The interim operational guidance for the time of the Covid-19 pandemic is for the maintenance of essential health services, according to the World Health Organization (WHO). It states that prolonged delays in providing interventions may lead to an increase in new infections and relapses, particularly in HD endemic areas. Although there is no official information yet, there is evidence that services aimed at the control of neglected tropical diseases (NTDs), such as HD, have been affected by the pandemic in almost all endemic countries. In the case of HD, it can be said that there has been a reduction in the number of patients seen for clinical assessment, treatment and follow-up, leading to interruptions in the pathways of medical care. WHO also reports delays in the transfer of samples for confirmatory diagnosis of HD, as well as interruptions in the manufacturing and distribution of drugs and supplies for diagnosis of NTD (12).

The WHO recommends that community-based NTDs interventions be delayed, including mass treatment, community surveys, and active case seeking. It recommends that programmes maintain diagnosis and management services for cases such as HD and for complications of other NTDs (10).


  1. WHO, Leprosy (Hansen’s disease). World Health Organization. Genebra 2020a. Disponível em: <https://www.who.int/health-topics/leprosy#tab=tab_1>. Acesso em 5 de julho de 2020.

  2. Brasil, Boletim Epidemiológico – Hanseníase. Ministério da saúde, Brasília 2020a. Disponível em <https://www.saude.gov.br/images/pdf/2020/janeiro/31/Boletim-hanseniase-2020-web.pdf> Acesso em 11 de Julho de 2020.

  3. Shereen, M. A.; Khan, S.; Kazmi, A.; Bashir, N.; Siddique, R. COVID-19 infection: Origin, transmission, and characteristics of human coronaviruses. J. Adv. Res., v. 24, 91-98, 2020. DOI: https://doi.org/10.1016/j.jare.2020.03.005.

  4. Brasil, Coronavírus COVID-19, Últimas notícias. Ministério da Saúde,Ministério da Saúde, Brasília 2020b. Disponível em <https://coronavirus.saude.gov.br/boletins-epidemiologicos>. Acesso em 22 de Julho de 2020.

  5. Veyseller B, Aksoy F, Yildirim YS, et al.2012. Olfactory dysfunction and olfactory bulb volume reduction in patients with leprosy. Indian J Otolaryngol Head Neck Surg. 64(3):261-5.

  6. Shereen, M. A.; Khan, S.; Kazmi, A.; Bashir, N.; Siddique, R. COVID-19 infection: Origin, transmission, and characteristics of human coronaviruses. J. Adv. Res., v. 24, 91-98, 2020. DOI: https://doi.org/10.1016/j.jare.2020.03.005.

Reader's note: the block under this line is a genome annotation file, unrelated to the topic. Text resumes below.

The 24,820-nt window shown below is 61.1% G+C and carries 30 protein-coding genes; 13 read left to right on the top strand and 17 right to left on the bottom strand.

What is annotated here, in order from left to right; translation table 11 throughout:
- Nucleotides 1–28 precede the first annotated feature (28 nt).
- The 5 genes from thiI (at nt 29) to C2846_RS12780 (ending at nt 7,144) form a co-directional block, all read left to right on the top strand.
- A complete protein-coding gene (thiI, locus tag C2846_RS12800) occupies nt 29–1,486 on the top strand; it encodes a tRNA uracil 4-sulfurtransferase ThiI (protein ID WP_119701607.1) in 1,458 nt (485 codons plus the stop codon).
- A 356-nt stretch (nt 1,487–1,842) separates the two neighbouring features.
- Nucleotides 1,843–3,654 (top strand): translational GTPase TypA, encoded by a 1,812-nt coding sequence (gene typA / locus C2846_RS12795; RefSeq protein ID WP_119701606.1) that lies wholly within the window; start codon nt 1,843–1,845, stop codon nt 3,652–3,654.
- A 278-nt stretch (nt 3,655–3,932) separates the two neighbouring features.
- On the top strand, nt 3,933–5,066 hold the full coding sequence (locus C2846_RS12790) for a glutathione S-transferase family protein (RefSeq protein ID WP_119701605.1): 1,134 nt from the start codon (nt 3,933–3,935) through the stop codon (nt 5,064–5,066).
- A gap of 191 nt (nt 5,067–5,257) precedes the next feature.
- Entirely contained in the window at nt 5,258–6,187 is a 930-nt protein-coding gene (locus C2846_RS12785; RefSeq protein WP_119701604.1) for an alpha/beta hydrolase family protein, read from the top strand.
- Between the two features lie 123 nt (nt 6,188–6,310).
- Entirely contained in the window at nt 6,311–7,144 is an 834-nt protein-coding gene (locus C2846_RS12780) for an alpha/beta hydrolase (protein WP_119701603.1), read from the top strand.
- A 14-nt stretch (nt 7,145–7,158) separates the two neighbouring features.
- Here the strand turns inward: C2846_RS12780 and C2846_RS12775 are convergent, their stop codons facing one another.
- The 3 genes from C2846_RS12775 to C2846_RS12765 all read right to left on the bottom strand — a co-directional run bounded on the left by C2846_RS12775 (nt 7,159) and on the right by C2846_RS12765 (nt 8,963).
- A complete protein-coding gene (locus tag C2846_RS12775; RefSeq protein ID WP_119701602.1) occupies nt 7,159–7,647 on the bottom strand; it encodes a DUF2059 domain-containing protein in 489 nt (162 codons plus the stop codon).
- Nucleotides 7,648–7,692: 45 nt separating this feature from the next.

7. Antunes, D. A.; Goulart, I.M.B; Goulart, L. R. Will cases of leprosy reaction increase with COVID-19 infection?. Plos Neglected Tropical Diseases. 17 de julho de 2020. DOI: https://doi.org/10.1371/journal.pntd.0008460

  8. SBD, Sociedade Brasileira de Dermatologia. The Fight Against COVID-19: Brazilian Society of Dermatology emphasizes the importance of patients and dermatologists following the Ministry of Health protocol for leprosy treatment. 23 de março 2020. Disponível em: < https://www.sbd.org.br/noticias/combate-a-covid-sbd-reforca-importancia-de-pacientes-e-dermatologistas-seguirem-protocolo-do-ms-para-tratamento-da-hanseniase/ > Acesso em 04 de julho de 2020.

  9. Abdelmaksoud, A; Gupta, S K. Management of Leprosy Patients in the Era of COVID19. 22 maio 2020. Dermatologic Therapy. DOI: https://doi.org/10.1111/dth.13631

  10. SBH, Sociedade Brasileira de Hansenologia, Orientações aos médicos da sociedade brasileira de hansenologia (SBH) sobre a possibilidade de coinfecção hanseníase e COVID-19. Brasil 2020. Disponível em <http://www.sbhansenologia.org.br/noticia/orientacoes-aos-medicos-da-sociedade-brasileira-de-hansenologia-sobre-a-possibilidade-de-coinfeccao-hanseniase-e-covid-19> Acesso em 23 de Julho de 2020.

  11. SBH, Sociedade Brasileira de dermatologia. Orientação para pessoas atingidas pela Hanseníase durante a Pandemia COVID-19. Abril de 2020. Disponível em <http://www.sbhansenologia.org.br/release/orientacoes-para-pessoas-atingidas-pela-hanseniase-durante-a-pandemia-covid-19>. Acesso em 03 de julho 2020.

  12. WHO, Maintaining essential health services: operational guidance for the COVID-19 Context. World Health Organization. Genebra, 2020b. DisponĂ­vel em: <https://apps.who.int/iris/bitstream/handle/10665/332240/WHO-2019-nCoV-essential_health_services-2020.2-eng.pdf?sequence=1&isAllowed=y> . Acesso em: 8 de julho de 2020.